Example2 Blues chorus #2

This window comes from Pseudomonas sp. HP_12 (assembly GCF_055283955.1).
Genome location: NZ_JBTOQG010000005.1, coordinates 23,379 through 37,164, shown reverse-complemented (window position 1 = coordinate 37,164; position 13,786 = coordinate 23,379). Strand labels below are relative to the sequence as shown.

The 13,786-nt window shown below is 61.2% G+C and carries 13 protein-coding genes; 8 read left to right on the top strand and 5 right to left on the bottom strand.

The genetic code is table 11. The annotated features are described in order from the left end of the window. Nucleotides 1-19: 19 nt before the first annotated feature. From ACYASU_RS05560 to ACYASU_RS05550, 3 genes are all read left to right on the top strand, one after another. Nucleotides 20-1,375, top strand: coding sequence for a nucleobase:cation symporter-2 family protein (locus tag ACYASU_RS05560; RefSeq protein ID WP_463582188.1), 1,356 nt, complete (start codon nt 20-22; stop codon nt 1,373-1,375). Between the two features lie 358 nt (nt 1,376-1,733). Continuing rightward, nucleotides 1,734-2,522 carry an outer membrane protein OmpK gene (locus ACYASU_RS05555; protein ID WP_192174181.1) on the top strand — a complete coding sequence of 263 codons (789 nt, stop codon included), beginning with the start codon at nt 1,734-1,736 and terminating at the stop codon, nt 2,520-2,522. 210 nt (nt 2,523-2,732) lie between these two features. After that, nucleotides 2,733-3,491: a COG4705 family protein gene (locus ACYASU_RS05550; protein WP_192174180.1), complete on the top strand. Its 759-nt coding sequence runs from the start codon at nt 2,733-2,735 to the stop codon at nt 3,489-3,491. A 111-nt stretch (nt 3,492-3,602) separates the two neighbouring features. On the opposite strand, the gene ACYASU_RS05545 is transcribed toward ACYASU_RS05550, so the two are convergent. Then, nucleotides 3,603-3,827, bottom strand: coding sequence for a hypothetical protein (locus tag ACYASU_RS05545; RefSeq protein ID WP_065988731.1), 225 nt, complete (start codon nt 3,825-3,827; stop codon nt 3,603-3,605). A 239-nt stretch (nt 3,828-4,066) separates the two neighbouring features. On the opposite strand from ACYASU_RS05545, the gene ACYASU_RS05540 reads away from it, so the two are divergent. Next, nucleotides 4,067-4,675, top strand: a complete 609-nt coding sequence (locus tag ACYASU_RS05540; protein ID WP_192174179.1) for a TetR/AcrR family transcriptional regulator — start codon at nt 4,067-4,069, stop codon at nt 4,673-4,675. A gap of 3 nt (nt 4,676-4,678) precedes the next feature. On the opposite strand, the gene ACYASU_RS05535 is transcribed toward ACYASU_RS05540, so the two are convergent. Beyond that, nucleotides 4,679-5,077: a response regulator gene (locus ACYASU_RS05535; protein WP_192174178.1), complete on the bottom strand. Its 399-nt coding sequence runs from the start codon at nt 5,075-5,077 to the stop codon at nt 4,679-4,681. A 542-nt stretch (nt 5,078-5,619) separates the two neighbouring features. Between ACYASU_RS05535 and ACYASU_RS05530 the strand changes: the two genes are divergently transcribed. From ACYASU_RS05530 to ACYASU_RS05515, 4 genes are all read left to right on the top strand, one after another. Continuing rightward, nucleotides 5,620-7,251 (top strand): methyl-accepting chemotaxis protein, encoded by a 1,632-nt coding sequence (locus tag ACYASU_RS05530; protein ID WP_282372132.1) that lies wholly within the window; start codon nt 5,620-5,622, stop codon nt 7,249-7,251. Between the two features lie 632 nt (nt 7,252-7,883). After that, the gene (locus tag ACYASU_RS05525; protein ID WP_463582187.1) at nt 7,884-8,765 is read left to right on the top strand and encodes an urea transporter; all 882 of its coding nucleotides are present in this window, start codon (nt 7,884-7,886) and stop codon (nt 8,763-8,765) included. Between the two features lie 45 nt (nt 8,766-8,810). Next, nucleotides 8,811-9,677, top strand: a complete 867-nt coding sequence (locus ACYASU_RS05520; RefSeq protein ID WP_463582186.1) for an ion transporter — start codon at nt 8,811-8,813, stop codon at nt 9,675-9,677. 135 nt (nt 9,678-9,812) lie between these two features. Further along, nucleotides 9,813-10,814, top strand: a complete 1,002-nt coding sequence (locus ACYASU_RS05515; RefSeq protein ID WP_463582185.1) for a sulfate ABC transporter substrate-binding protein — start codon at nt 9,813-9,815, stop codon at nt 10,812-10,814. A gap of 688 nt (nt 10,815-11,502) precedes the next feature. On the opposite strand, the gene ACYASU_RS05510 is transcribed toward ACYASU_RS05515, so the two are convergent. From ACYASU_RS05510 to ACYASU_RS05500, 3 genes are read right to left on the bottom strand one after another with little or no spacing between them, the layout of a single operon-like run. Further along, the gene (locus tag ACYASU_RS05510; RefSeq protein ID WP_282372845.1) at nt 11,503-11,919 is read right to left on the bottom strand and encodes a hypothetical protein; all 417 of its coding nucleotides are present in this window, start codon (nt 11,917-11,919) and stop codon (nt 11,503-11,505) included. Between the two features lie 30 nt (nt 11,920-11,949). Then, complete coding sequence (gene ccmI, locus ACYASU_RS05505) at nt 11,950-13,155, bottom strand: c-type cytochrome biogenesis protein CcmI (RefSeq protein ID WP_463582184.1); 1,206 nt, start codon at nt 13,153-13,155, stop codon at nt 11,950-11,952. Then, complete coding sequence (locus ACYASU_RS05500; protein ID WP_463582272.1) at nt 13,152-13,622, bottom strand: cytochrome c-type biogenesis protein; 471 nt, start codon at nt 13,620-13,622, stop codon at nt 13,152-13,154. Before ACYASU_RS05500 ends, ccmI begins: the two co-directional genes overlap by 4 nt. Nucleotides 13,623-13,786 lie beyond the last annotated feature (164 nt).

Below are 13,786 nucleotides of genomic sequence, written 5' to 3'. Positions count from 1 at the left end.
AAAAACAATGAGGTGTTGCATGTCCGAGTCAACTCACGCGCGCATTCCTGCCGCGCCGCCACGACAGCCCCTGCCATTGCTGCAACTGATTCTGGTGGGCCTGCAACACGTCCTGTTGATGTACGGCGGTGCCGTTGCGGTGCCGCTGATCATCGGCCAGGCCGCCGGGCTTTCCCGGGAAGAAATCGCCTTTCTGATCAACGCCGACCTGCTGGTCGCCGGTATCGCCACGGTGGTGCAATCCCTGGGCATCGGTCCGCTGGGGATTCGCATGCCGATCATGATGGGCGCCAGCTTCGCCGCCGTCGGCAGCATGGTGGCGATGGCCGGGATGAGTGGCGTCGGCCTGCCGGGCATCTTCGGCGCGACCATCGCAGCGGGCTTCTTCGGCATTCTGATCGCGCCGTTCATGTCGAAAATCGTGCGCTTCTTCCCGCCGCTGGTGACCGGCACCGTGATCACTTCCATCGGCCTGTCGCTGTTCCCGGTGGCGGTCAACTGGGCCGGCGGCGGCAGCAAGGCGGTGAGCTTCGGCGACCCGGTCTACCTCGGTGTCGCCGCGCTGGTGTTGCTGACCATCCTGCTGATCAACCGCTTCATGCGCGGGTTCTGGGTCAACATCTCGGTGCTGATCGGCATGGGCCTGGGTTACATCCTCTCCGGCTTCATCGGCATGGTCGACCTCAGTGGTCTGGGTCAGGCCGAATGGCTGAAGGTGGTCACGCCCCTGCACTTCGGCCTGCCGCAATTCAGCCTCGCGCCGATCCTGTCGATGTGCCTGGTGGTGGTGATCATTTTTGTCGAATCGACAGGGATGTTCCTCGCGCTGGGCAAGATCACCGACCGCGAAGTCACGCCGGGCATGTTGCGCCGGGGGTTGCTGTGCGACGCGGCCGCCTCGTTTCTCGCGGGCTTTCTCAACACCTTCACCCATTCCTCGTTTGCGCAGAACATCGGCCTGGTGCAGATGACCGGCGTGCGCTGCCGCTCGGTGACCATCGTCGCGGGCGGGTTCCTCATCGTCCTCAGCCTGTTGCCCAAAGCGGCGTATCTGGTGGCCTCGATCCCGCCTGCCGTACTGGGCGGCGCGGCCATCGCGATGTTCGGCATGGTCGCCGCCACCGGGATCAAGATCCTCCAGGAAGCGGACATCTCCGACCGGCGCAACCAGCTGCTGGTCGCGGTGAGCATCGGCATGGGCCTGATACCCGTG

This chorus features a lot of varied interplay between C (the minor 3rd of A) and C# (the major 3rd of A). The first two notes in Bar 0 are C followed by a hammer-on to C#. Then, we get a slow bend from C to C# in bar 1. And in bar 2, a C note is bent slightly sharp so that it starts inching its way towards C#, but never quite makes it (curl). The rest of the solo hovers between A major (dominant) and A minor (in other words, it pivots heavily around the A tonal centre); however, chord tones belonging to the underlying chords are targeted throughout. There are a few points of interest. Firstly, the pick-up line at the end of bar 6 is played in anticipation of the following A7 chord; strictly speaking, the C# note clashes with the underlying D7, but the following chord – which the listener is expecting in this familiar progression – makes it sound acceptable (coupled with the fact that it forms part of the main musical motif used throughout the solo). Try replacing the C# note with a more ‘appropriate’ D (root of D7) and see what you think. What’s most important: the underlying chord or the tonal centre of the overall chord progression? Finally, bar 11 features a common chromatic cascade whereby the 6th interval between E (third string) and C# (first string) is taken down chromatically to D (third string) and B (first string): both are notes from A Mixolydian. And bar 12 also features some chromaticism: this time to approach the E note (fifth string) in the final chord from below.